As M. said, once you start to think of a thing you see it everywhere. Familiarity launches you into plenitude. The day after I'd been reading excerpts from Ruskin's Modern Painters I opened a book in a secondhand shop and discovered a selection of articles from the Cornhill Magazine, among them parts two and three of Unto This Last. The book seemed illuminated by that inclusion; I still remember the colour of the spine. I remember too, a drawing of two men in curled wigs outside a gate. Then I was reading Mira Sethi's article about Henry James when I came across a quote from What Maisie Knew -- framed like so:
He replies, suspiciously flippant, that he hasn't seen "the tip of her nose." And Maisie has "the faintest purest coldest conviction that he wasn't telling the truth." The sentence, authentically hyperbolic and unimpeded by commas, articulates Maisie's rapid and unassailable conviction that the adult is lying to her.
At the sight of the three adjectives, I thought. "Proust's letter writer, who wrote the three words in diminishing order, which character was she?" My mind longed for the identity of that woman (so much that I had a vision of her hair). She eventually revealed herself as Mme. de Cambremer.
It was the time when well-bred people observed the rule of affability and what was called the rule of the three adjectives. Mme. de Cambremer combined the two rules in one. A laudatory adjective was not enough for her, she followed it (after a little stroke of the pen) with a second, then (after another stroke), with a third. But, what was peculiar to herself was that, in defiance of the literary and social object at which she aimed, the sequence of the three epithets assumed in Mme. de Cambremer’s notes the aspect not of a progression but of a diminuendo. Mme. de Cambremer told me in this first letter that she had seen Saint-Loup and had appreciated more than ever his ‘unique — rare — real’ qualities, that he was coming to them again with one of his friends (the one who was in love with her daughter-in-law), and that if I cared to come, with or without them, to dine at Féterne she would be ‘delighted — happy — pleased.’
Three is a pregnant number in Europe. Sisters and brothers in folk tales come in threes, and Shakespeare had his three weird witches. Proust's narrator had three trees and three steeples. A natural birth needs two bodies but a magical birth wants three. We were talking about folk tales the other day, M. and me, after we'd helped a woman a few blocks over by the railway line catch her cat. Large, ragged, somehow mentally disabled, with a downy dark beard,* she walks the cat up and down the streets on a leash. What we did was kindness to her and probably cruel to the cat, which, back in her arms, flagged its tail and stared at the air with eyes like maddened lemon slices, as if it saw into the abyss where Tennyson's Kraken is battening on seaworms. I pointed out to M. that if we were in a folk tale, this would have been the point where the old woman who asked the third son to help her gather wood in the forest now uncases herself of her disguise and becomes a fairy queen. As you were the one who stopped and helped me catch my cat, I grant you three wishes, she says, and makes a gesture with her wand.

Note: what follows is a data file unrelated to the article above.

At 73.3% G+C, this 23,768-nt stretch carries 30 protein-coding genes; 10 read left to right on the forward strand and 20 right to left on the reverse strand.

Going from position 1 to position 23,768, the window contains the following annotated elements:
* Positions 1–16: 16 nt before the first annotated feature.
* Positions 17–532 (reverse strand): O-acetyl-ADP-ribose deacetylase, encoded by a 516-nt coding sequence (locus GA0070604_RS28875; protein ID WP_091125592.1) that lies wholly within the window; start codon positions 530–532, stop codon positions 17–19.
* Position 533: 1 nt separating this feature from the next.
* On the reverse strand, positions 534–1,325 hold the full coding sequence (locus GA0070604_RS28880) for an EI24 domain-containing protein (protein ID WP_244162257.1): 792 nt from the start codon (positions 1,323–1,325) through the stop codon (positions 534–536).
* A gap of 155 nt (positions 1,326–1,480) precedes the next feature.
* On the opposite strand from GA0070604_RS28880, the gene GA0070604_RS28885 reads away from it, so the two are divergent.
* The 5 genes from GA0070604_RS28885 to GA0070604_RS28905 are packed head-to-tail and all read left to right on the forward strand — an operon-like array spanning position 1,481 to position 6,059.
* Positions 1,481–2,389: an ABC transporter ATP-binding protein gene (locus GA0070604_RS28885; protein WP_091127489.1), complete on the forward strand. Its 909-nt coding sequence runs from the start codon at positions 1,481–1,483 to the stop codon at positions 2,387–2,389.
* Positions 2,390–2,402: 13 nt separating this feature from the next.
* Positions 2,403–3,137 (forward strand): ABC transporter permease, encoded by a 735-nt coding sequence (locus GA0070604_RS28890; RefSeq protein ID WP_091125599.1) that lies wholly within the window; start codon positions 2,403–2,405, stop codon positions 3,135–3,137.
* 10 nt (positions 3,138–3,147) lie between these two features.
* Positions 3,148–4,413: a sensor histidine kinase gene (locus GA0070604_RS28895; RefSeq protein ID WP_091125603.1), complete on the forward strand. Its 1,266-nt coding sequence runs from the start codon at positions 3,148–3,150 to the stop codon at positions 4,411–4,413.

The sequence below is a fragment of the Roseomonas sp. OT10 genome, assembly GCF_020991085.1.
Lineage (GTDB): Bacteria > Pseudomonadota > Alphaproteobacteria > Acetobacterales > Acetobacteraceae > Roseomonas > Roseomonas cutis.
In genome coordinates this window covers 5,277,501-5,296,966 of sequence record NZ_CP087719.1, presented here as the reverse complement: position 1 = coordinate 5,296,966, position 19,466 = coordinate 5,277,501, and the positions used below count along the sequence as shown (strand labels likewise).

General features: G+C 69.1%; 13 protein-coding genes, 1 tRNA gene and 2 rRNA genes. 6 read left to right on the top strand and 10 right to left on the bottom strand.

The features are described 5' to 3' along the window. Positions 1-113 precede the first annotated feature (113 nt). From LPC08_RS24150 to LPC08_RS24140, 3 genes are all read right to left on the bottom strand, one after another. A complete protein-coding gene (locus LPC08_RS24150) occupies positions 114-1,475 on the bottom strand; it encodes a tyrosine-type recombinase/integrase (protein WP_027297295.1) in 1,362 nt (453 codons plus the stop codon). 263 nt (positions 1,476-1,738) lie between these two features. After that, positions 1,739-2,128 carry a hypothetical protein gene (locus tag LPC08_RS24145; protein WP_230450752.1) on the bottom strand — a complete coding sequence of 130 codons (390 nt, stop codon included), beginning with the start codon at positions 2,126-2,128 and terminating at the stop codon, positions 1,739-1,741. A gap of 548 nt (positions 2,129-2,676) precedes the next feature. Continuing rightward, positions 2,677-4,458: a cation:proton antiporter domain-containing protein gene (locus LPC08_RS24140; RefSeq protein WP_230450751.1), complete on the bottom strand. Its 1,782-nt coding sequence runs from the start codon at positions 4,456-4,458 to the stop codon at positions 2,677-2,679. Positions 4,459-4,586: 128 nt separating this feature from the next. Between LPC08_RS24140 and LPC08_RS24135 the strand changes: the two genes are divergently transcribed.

The third coincidence -- because now that I'm talking about threes it occurs to me that the recent coincidences I was thinking of when I opened this post arrived one after another in a set of three -- which reinforces M.'s point, I suppose -- the third one turned up while I was looking at John Allison's Scary-Go-Round forum. I lurk there briefly after I've read his daily strip, Bad Machinery, which is a story of three girls and three boys. One of the posters had this for her signature: War is an art and as such is not susceptible of explanation by fixed formula. I thought. "That's Saint-Loup's opinion."
"There was a side of the war he was beginning to perceive," I said, "which is that it is human, that it is lived like a love or a hatred, can be recounted like a romance, and consequently if people keep on repeating that strategy is a science, it does not help them to understand it because it is not strategic. The enemy no more knows our plans than we know the motive of a woman we love, and perhaps we do not know ours either."
Then I looked it up and it was a quote from the American general George Patton, who startled people when he slapped a malarial soldier inside a tent, as Proust's Narrator was startled when Saint-Loup slapped a journalist outside a theatre. I was pleased that I'd made this connection between the quote and Saint-Loup, and it wasn't until later that I thought, "If I'd known that it was Patton then I wouldn't have thought of Proust, and why was I so pleased when what I'd really discovered was that I was half-ignorant?"
* The witches had these too.
How far is't call'd to Forres? What are these
So wither'd and so wild in their attire,
That look not like the inhabitants o' the earth,
And yet are on't? Live you? or are you aught
That man may question? You seem to understand me,
By each at once her chappy finger laying
Upon her skinny lips: you should be women,
And yet your beards forbid me to interpret
That you are so.